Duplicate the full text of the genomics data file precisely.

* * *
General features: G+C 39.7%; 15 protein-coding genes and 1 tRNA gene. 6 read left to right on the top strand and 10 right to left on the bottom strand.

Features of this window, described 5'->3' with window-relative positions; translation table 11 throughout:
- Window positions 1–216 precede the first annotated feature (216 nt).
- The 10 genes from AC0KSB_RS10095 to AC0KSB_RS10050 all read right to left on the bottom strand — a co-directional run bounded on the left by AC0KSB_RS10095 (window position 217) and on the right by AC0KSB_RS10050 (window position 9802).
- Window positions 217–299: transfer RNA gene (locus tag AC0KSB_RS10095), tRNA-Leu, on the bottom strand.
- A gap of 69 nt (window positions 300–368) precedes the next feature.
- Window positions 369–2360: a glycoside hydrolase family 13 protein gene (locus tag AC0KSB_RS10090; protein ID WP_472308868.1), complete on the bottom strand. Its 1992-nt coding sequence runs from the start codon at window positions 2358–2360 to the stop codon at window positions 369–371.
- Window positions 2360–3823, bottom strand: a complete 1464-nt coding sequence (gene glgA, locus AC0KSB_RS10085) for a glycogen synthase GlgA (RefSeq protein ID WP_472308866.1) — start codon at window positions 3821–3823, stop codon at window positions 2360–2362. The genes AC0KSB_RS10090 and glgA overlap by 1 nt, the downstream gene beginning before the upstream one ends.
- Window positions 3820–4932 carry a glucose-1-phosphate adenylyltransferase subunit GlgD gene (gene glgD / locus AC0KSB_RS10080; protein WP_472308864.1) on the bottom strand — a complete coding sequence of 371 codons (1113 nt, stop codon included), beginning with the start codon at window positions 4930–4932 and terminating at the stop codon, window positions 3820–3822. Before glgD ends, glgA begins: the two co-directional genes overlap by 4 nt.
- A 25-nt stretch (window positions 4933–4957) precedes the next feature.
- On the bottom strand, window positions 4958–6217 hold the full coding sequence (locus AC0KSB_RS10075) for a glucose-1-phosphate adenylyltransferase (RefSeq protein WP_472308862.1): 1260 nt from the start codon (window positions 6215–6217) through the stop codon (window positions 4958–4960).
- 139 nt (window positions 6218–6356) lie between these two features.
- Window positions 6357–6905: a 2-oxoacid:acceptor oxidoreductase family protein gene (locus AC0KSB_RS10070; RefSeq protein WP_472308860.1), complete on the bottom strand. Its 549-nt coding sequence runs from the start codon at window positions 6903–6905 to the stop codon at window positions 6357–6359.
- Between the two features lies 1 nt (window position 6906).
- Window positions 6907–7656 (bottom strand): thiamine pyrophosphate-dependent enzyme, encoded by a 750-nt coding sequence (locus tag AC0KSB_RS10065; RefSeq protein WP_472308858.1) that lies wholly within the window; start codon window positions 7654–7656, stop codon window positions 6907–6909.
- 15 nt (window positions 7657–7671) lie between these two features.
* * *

General features: G+C 39.7%; 15 protein-coding genes and 1 tRNA gene. 6 read left to right on the top strand and 10 right to left on the bottom strand.

Features of this window, described 5'->3' with window-relative positions; translation table 11 throughout:
- Window positions 1–216 precede the first annotated feature (216 nt).
- The 10 genes from AC0KSB_RS10095 to AC0KSB_RS10050 all read right to left on the bottom strand — a co-directional run bounded on the left by AC0KSB_RS10095 (window position 217) and on the right by AC0KSB_RS10050 (window position 9802).
- Window positions 217–299: transfer RNA gene (locus tag AC0KSB_RS10095), tRNA-Leu, on the bottom strand.
- A gap of 69 nt (window positions 300–368) precedes the next feature.
- Window positions 369–2360: a glycoside hydrolase family 13 protein gene (locus tag AC0KSB_RS10090; protein ID WP_472308868.1), complete on the bottom strand. Its 1992-nt coding sequence runs from the start codon at window positions 2358–2360 to the stop codon at window positions 369–371.
- Window positions 2360–3823, bottom strand: a complete 1464-nt coding sequence (gene glgA, locus AC0KSB_RS10085) for a glycogen synthase GlgA (RefSeq protein ID WP_472308866.1) — start codon at window positions 3821–3823, stop codon at window positions 2360–2362. The genes AC0KSB_RS10090 and glgA overlap by 1 nt, the downstream gene beginning before the upstream one ends.
- Window positions 3820–4932 carry a glucose-1-phosphate adenylyltransferase subunit GlgD gene (gene glgD / locus AC0KSB_RS10080; protein WP_472308864.1) on the bottom strand — a complete coding sequence of 371 codons (1113 nt, stop codon included), beginning with the start codon at window positions 4930–4932 and terminating at the stop codon, window positions 3820–3822. Before glgD ends, glgA begins: the two co-directional genes overlap by 4 nt.
- A 25-nt stretch (window positions 4933–4957) precedes the next feature.
- On the bottom strand, window positions 4958–6217 hold the full coding sequence (locus AC0KSB_RS10075) for a glucose-1-phosphate adenylyltransferase (RefSeq protein WP_472308862.1): 1260 nt from the start codon (window positions 6215–6217) through the stop codon (window positions 4958–4960).
- 139 nt (window positions 6218–6356) lie between these two features.
- Window positions 6357–6905: a 2-oxoacid:acceptor oxidoreductase family protein gene (locus AC0KSB_RS10070; RefSeq protein WP_472308860.1), complete on the bottom strand. Its 549-nt coding sequence runs from the start codon at window positions 6903–6905 to the stop codon at window positions 6357–6359.
- Between the two features lies 1 nt (window position 6906).
- Window positions 6907–7656 (bottom strand): thiamine pyrophosphate-dependent enzyme, encoded by a 750-nt coding sequence (locus tag AC0KSB_RS10065; RefSeq protein WP_472308858.1) that lies wholly within the window; start codon window positions 7654–7656, stop codon window positions 6907–6909.
- 15 nt (window positions 7657–7671) lie between these two features.